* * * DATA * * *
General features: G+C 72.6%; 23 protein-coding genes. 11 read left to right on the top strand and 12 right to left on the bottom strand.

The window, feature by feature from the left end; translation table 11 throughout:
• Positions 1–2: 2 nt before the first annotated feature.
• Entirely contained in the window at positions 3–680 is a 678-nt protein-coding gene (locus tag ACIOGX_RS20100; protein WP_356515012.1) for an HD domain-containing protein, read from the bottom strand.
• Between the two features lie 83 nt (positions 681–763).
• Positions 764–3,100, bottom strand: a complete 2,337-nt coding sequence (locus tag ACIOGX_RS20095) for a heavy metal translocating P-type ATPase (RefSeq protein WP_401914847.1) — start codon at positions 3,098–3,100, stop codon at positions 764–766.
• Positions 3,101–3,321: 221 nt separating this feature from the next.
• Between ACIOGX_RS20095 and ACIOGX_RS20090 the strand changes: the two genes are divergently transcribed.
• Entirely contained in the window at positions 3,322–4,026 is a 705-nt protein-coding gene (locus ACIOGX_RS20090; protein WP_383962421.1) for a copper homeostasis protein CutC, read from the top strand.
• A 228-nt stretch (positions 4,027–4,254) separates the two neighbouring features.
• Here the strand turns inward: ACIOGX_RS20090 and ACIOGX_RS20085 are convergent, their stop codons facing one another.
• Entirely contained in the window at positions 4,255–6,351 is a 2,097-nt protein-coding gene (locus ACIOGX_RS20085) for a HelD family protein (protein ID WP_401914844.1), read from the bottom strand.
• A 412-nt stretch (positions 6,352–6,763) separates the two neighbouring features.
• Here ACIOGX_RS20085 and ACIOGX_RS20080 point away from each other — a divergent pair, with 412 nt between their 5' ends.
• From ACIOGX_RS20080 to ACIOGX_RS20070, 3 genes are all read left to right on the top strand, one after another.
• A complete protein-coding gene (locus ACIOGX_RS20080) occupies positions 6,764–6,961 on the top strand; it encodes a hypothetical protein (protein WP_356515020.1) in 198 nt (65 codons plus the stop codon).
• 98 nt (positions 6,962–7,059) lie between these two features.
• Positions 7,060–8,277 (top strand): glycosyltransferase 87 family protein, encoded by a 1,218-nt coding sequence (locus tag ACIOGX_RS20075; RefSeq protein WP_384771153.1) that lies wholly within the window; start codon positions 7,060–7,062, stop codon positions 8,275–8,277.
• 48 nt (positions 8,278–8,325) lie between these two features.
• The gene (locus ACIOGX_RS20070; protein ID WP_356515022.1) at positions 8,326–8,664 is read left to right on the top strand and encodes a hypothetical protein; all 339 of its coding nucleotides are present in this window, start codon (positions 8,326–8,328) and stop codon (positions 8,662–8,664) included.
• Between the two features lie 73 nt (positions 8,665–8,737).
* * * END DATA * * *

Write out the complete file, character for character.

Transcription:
General features: G+C 72.6%; 23 protein-coding genes. 11 read left to right on the top strand and 12 right to left on the bottom strand.

The window, feature by feature from the left end; translation table 11 throughout:
• Positions 1–2: 2 nt before the first annotated feature.
• Entirely contained in the window at positions 3–680 is a 678-nt protein-coding gene (locus tag ACIOGX_RS20100; protein WP_356515012.1) for an HD domain-containing protein, read from the bottom strand.
• Between the two features lie 83 nt (positions 681–763).
• Positions 764–3,100, bottom strand: a complete 2,337-nt coding sequence (locus tag ACIOGX_RS20095) for a heavy metal translocating P-type ATPase (RefSeq protein WP_401914847.1) — start codon at positions 3,098–3,100, stop codon at positions 764–766.
• Positions 3,101–3,321: 221 nt separating this feature from the next.
• Between ACIOGX_RS20095 and ACIOGX_RS20090 the strand changes: the two genes are divergently transcribed.
• Entirely contained in the window at positions 3,322–4,026 is a 705-nt protein-coding gene (locus ACIOGX_RS20090; protein WP_383962421.1) for a copper homeostasis protein CutC, read from the top strand.
• A 228-nt stretch (positions 4,027–4,254) separates the two neighbouring features.
• Here the strand turns inward: ACIOGX_RS20090 and ACIOGX_RS20085 are convergent, their stop codons facing one another.
• Entirely contained in the window at positions 4,255–6,351 is a 2,097-nt protein-coding gene (locus ACIOGX_RS20085) for a HelD family protein (protein ID WP_401914844.1), read from the bottom strand.
• A 412-nt stretch (positions 6,352–6,763) separates the two neighbouring features.
• Here ACIOGX_RS20085 and ACIOGX_RS20080 point away from each other — a divergent pair, with 412 nt between their 5' ends.
• From ACIOGX_RS20080 to ACIOGX_RS20070, 3 genes are all read left to right on the top strand, one after another.
• A complete protein-coding gene (locus ACIOGX_RS20080) occupies positions 6,764–6,961 on the top strand; it encodes a hypothetical protein (protein WP_356515020.1) in 198 nt (65 codons plus the stop codon).
• 98 nt (positions 6,962–7,059) lie between these two features.
• Positions 7,060–8,277 (top strand): glycosyltransferase 87 family protein, encoded by a 1,218-nt coding sequence (locus tag ACIOGX_RS20075; RefSeq protein WP_384771153.1) that lies wholly within the window; start codon positions 7,060–7,062, stop codon positions 8,275–8,277.
• 48 nt (positions 8,278–8,325) lie between these two features.
• The gene (locus ACIOGX_RS20070; protein ID WP_356515022.1) at positions 8,326–8,664 is read left to right on the top strand and encodes a hypothetical protein; all 339 of its coding nucleotides are present in this window, start codon (positions 8,326–8,328) and stop codon (positions 8,662–8,664) included.
• Between the two features lie 73 nt (positions 8,665–8,737).